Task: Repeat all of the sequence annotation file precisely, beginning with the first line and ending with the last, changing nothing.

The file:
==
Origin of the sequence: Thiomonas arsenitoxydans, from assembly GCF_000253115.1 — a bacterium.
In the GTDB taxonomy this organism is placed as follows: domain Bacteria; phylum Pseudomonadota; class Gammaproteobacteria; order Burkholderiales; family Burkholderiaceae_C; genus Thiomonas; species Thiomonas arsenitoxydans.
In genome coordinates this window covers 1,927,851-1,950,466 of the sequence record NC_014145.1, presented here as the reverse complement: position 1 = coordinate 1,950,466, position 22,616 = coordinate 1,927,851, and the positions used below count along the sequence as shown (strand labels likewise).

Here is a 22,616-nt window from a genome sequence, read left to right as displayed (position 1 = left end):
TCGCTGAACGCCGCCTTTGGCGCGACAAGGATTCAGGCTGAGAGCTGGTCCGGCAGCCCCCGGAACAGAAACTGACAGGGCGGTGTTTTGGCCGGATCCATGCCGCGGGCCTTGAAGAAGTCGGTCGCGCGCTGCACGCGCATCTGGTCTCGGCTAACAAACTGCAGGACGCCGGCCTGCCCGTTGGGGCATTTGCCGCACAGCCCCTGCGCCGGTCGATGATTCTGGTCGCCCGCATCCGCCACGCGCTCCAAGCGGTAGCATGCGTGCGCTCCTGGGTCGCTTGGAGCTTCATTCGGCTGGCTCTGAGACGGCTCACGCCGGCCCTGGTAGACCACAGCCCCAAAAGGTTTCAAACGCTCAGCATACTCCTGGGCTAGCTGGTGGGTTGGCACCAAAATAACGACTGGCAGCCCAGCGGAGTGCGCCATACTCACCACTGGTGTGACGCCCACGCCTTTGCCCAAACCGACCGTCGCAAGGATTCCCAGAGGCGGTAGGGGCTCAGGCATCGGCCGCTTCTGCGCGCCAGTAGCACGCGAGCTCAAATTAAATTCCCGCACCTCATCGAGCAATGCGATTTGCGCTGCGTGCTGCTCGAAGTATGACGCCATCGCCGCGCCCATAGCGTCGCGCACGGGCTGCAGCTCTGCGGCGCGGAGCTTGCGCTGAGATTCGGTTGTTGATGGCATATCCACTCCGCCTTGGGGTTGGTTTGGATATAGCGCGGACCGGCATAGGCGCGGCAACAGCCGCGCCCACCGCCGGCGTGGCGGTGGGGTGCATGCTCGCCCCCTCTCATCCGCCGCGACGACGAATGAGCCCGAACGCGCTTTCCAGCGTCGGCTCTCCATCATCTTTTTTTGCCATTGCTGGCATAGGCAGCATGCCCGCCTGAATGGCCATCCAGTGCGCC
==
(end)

Origin of the sequence: Thiomonas arsenitoxydans, from assembly GCF_000253115.1 — a bacterium.
In the GTDB taxonomy this organism is placed as follows: domain Bacteria; phylum Pseudomonadota; class Gammaproteobacteria; order Burkholderiales; family Burkholderiaceae_C; genus Thiomonas; species Thiomonas arsenitoxydans.
In genome coordinates this window covers 1,927,851-1,950,466 of the sequence record NC_014145.1, presented here as the reverse complement: position 1 = coordinate 1,950,466, position 22,616 = coordinate 1,927,851, and the positions used below count along the sequence as shown (strand labels likewise).

Here is a 22,616-nt window from a genome sequence, read left to right as displayed (position 1 = left end):
TCGCTGAACGCCGCCTTTGGCGCGACAAGGATTCAGGCTGAGAGCTGGTCCGGCAGCCCCCGGAACAGAAACTGACAGGGCGGTGTTTTGGCCGGATCCATGCCGCGGGCCTTGAAGAAGTCGGTCGCGCGCTGCACGCGCATCTGGTCTCGGCTAACAAACTGCAGGACGCCGGCCTGCCCGTTGGGGCATTTGCCGCACAGCCCCTGCGCCGGTCGATGATTCTGGTCGCCCGCATCCGCCACGCGCTCCAAGCGGTAGCATGCGTGCGCTCCTGGGTCGCTTGGAGCTTCATTCGGCTGGCTCTGAGACGGCTCACGCCGGCCCTGGTAGACCACAGCCCCAAAAGGTTTCAAACGCTCAGCATACTCCTGGGCTAGCTGGTGGGTTGGCACCAAAATAACGACTGGCAGCCCAGCGGAGTGCGCCATACTCACCACTGGTGTGACGCCCACGCCTTTGCCCAAACCGACCGTCGCAAGGATTCCCAGAGGCGGTAGGGGCTCAGGCATCGGCCGCTTCTGCGCGCCAGTAGCACGCGAGCTCAAATTAAATTCCCGCACCTCATCGAGCAATGCGATTTGCGCTGCGTGCTGCTCGAAGTATGACGCCATCGCCGCGCCCATAGCGTCGCGCACGGGCTGCAGCTCTGCGGCGCGGAGCTTGCGCTGAGATTCGGTTGTTGATGGCATATCCACTCCGCCTTGGGGTTGGTTTGGATATAGCGCGGACCGGCATAGGCGCGGCAACAGCCGCGCCCACCGCCGGCGTGGCGGTGGGGTGCATGCTCGCCCCCTCTCATCCGCCGCGACGACGAATGAGCCCGAACGCGCTTTCCAGCGTCGGCTCTCCATCATCTTTTTTTGCCATTGCTGGCATAGGCAGCATGCCCGCCTGAATGGCCATCCAGTGCGCC